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Sands To 'Unleash The Beast' In Final

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Leevan Sands bounds an automatic qualifying mark of 56-4 (17.17m) in the mens triple jump quallifying during the London 2012 Olympic Games at Olympic Stadium. Kirby Lee-USA TODAY Sports

By BRENT STUBBS

Senior Sports Reporter

bstubbs@tribunemedia.net

LONDON, England — Leevan ‘Superman’ Sands said his mission in Tuesday’s qualifying round was a simple one: Take one jump and get ready to “unleash the beast” in the men’s triple jump final on Thursday.

After watching his cousin Shamar Sands’ bid go down near the end of his heat in the men’s 110 metres hurdles first round on Tuesday, the bronze medallist in the 2008 Olympics in Beijing, China made it so easy when he popped an opening leap of 17.17 metres or 56-feet, 4-inches to become the first automatic qualifier over the 17.10m (56-1 1/4) mark.

He ended up second on the list after American Christian Taylor surpassed him with a leap of 17.21m (56-5 3/4), much to the delight of his family - wife Danielle and parents Elaine and Leevan Sr - in the stands at the National Stadium cheering for him.

“Clarke Kent is dead, so I had to bring out Superman today,” Sands jokingly said to the media. “But I just want to thank God. It was all him to bring me through today. That was the plan. I asked him to give me just one jump like last year and it happened again this year. I just thank him.”

The whole idea competing today, he said, was to get into the final.

“I’m happy that I’m in the final,” he said. “I’m going to go from there. I’m going to unleash the beast.”

The final is set for Thursday night and Sands said it would be a pre-31st birthday (August 16) present if he can duplicate the feat of 2008 in Beijing, China when he won the first medal for the Bahamas, followed by the silver in the men’s 4 x 400 metre relay team.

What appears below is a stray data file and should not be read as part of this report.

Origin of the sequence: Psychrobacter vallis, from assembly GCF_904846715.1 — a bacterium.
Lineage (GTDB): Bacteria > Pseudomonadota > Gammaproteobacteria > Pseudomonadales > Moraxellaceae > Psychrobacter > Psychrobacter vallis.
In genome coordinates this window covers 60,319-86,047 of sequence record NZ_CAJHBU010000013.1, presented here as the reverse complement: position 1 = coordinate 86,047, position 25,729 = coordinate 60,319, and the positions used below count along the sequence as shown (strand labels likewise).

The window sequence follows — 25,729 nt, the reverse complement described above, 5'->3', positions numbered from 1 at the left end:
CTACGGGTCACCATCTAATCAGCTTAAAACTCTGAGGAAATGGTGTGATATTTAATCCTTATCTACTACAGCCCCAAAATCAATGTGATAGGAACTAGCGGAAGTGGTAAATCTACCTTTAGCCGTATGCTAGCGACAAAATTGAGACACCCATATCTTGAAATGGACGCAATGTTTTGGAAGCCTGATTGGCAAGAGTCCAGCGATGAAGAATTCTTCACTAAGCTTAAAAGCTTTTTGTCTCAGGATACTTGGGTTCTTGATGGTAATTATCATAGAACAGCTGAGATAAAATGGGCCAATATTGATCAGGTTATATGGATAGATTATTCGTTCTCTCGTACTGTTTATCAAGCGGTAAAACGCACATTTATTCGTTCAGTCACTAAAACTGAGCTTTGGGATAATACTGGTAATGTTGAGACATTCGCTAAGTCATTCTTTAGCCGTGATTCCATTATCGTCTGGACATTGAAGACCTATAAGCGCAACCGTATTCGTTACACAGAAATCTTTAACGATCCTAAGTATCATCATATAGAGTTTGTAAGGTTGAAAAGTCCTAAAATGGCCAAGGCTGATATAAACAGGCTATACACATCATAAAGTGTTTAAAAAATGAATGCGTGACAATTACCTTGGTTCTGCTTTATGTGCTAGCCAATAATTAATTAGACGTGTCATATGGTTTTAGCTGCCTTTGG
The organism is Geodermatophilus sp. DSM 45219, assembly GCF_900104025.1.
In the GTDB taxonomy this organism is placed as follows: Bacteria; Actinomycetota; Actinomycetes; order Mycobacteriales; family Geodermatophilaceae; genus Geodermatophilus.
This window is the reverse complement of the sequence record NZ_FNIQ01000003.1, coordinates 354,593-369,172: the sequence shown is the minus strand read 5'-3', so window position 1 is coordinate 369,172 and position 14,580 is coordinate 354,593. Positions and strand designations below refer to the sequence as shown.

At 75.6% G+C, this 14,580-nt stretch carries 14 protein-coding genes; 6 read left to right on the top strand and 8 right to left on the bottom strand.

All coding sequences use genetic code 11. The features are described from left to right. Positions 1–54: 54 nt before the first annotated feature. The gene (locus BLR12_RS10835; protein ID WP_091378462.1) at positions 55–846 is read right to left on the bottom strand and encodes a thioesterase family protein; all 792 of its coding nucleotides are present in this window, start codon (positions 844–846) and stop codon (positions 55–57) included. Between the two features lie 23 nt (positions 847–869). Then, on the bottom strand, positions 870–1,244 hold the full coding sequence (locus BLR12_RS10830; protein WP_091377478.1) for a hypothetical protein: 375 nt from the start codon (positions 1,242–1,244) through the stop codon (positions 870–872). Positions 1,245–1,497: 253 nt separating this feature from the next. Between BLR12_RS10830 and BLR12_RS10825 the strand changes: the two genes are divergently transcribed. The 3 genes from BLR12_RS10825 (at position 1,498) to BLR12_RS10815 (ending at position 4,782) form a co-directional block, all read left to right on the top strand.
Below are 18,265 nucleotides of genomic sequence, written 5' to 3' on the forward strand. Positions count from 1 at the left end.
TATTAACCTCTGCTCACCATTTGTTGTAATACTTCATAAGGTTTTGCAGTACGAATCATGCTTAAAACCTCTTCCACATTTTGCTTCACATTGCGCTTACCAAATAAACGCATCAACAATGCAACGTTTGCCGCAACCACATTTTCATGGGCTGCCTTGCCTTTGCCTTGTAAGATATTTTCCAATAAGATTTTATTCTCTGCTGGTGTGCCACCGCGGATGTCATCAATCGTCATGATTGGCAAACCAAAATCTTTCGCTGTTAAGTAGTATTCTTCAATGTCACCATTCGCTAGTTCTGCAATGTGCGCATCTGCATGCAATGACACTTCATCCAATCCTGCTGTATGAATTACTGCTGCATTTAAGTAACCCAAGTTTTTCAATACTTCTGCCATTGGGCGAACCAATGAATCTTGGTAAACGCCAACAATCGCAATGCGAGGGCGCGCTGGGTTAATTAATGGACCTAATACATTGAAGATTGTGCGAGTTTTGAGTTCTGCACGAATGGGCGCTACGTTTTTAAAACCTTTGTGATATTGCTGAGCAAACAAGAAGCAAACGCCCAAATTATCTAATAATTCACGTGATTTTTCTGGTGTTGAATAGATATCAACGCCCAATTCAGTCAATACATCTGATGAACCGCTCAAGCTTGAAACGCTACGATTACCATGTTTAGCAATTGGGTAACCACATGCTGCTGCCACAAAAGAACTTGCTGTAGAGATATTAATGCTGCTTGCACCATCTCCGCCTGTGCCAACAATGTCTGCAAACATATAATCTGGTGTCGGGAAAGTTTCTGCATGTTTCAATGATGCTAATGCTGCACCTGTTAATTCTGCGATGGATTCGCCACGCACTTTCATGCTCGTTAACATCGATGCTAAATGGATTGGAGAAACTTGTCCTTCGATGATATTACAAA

“Even though I made top 12, I still have to make top eight,” he said. “So I just have to pop a big jump early so I can be in the back. That’s the key. Once you’re in the back, there’s nobody after you to jump. So that’s my plan.”

Sands, who briefly left the Games Village for one last treatment with a doctor in Germany, said his knees are not 100 per cent. But this is the Olympics and he has to put it all behind him and concentrate on the final now.

“Once I still running, I will be okay,” he said.

As he was warming up to compete, Sands watched as Shamar Sands tipped the seventh hurdle and wasn’t able to complete his first round appearance in the heats of the men’s 110 hurdles on the other side of the track.

“I watched Shamar fall over the hurdle. It made me extra hyped to go out there and give it my all for my first jump,” he said.

On the field he will face in the final, minus Phillips Idowu, the 2008 Olympic silver medallist from Great Britain, Sands said it’s going to be intense, but as his father proudly reiterated, he’s going to “unleash the beast” on Thursday.

Sands is the only medallist to be back in the final since Beijing. Gold medallist Nelson Evora was not entered.

From Beijing to London via the Bahamas, Sands will once again have the support of his family in the stands.

“That was our strategy,” said the elder Sands about his son’s performance. “I told him to try and qualify on his first jump and put the pressure on everybody else. Then we can relax and get ready to unleash the beast in the final.

“We are going to change Nassau. Nassau won’t be the same anymore. He’s in the final. He’s ready.”

And his mother, Elaine, sent a special thanks to all those persons in the Bahamas who have been “praying and sending their best wishes” to her son. “Thank God he’s made it to the final. What a great God.”

His wife, Danielle, and coach Henry Rolle reserved comments until after the final.

No doubt, the Sands intend to have their own family celebration here on Thursday.

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